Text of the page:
SECOND, they have to feed their spiteful, anger filled lives.
      THIRD, they hate good people; therefore they need to support this new religion called "POLITICAL CORRECTNESS" (and yes, it's the religion of the governing body). The underlying principles of PC are to celebrate the most wrong and weak in any way that they can. PC will drag the people who practice it (and those whom they destroy... which brings to mind another religion that gets converts through threats of death) into a pit of debauchery.

      PC and salesmanship & marketing (the religion of big business) will be the death of any culture (and the demise of any nation that does nothing about it).

      Right now in the USA culture is dieing. Big business and the government are fighting to replace the people’s culture. Something needs to replace it just maintain civility and order. If the people won’t maintain their culture then someone or something must compensate for the lack of morals and principles.

      [/steps off soapbox] :D
      • 8 Years Ago


      My first thought after seeing the ad was the robot represented union labor, and I'm no fan of unions.

      I think the ad should be axed.
      • 8 Years Ago
      "29. ryan; Are you reaching a snapping point?

      Personally I think suicide can perform a valuable service and eveyone should try it. ryan, why don't you lead us off?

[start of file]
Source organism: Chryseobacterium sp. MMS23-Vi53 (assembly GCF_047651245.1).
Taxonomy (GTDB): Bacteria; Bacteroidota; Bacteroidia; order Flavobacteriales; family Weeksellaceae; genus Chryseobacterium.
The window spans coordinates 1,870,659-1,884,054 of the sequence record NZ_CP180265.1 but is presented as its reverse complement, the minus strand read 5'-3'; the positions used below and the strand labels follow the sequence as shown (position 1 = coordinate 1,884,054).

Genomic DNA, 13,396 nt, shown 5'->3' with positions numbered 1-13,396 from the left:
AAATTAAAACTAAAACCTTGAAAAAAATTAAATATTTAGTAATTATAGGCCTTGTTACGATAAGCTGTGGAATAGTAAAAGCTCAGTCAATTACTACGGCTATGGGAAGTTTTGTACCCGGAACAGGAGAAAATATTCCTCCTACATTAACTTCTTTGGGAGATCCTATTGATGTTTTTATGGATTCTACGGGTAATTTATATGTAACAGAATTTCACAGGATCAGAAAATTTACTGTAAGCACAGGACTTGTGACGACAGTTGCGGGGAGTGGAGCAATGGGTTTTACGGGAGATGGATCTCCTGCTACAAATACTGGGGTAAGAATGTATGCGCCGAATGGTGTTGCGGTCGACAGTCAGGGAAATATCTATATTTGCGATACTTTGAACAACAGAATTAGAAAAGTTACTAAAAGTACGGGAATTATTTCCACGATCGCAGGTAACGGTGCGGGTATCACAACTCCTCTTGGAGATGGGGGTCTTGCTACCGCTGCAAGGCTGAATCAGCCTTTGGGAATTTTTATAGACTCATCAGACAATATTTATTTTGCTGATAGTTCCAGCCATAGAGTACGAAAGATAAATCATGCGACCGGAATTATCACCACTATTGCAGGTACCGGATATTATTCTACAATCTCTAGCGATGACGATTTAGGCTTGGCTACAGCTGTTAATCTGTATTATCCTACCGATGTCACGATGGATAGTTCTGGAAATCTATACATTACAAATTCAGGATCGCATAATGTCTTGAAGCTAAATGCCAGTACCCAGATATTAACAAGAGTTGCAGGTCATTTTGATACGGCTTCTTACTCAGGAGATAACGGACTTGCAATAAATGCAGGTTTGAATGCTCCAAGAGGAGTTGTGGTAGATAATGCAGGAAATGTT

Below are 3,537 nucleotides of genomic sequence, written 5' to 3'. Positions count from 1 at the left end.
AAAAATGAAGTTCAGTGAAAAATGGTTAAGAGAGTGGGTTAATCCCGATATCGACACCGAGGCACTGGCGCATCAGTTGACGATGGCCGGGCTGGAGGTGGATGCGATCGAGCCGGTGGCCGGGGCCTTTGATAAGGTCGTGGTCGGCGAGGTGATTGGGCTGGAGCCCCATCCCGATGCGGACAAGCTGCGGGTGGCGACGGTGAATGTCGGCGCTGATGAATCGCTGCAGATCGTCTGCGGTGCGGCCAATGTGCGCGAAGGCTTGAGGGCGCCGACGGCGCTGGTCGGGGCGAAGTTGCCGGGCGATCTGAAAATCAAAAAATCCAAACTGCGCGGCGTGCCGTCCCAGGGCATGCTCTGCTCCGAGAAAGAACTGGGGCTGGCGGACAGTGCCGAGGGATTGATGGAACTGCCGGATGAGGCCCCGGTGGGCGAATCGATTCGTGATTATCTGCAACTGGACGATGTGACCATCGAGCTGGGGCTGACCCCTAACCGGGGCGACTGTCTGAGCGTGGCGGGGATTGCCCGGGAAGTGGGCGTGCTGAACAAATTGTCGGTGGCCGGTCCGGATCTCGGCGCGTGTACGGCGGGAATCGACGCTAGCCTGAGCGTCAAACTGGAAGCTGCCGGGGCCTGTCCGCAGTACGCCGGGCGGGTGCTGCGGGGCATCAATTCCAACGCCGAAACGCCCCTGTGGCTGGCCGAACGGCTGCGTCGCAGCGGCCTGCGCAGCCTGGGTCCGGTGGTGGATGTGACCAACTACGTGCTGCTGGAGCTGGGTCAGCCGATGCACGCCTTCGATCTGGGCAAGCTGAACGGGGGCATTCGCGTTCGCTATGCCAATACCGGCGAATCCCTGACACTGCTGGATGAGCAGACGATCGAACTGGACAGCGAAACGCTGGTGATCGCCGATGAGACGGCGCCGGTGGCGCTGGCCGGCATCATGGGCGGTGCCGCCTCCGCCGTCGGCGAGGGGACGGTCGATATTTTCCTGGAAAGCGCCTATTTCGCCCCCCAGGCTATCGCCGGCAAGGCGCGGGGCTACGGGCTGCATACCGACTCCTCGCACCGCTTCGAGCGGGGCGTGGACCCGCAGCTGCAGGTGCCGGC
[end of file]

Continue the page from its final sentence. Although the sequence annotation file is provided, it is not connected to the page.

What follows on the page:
Posted at 3:42PM on Feb 8th 2007 by X"

      -No, but I'd be here for ya dude if you were. NOT a laughing matter
      • 8 Years Ago
      Why not just replace teh jumping scene with something like OMG the cars love me! And they're all back to give me hugs or something equally mushy.
      • 8 Years Ago
      "32. Suicide is nature's way of culling out the weak. "
      -I highly doubt that.
      • 7 Years Ago
      the commerical was clever. and as usual the PC types cast GM as the bad guy. their is no pleasing some people
      • 8 Years Ago
      I thought that it was one of the best commercials of the Superbowl, and made the point that GM was dedicated to quality while being an amusing commercial. Kinda reminded me of the movie Short Circuit...

      This group is looking for a handout, nothing more.
      • 7 Years Ago
      "So if someone says that homosexuality is blah blah blah bad and they aren't making fun of you or any person directly then you are OK with that and you feel it won't steer anyone's prejudice who hears such gibberish? Even if it is stated over and over again? That is why we as a society try to steer people away from the bashing/belittling right? To stop it from being passed down becoming worse and worse?"

      Well Lithous,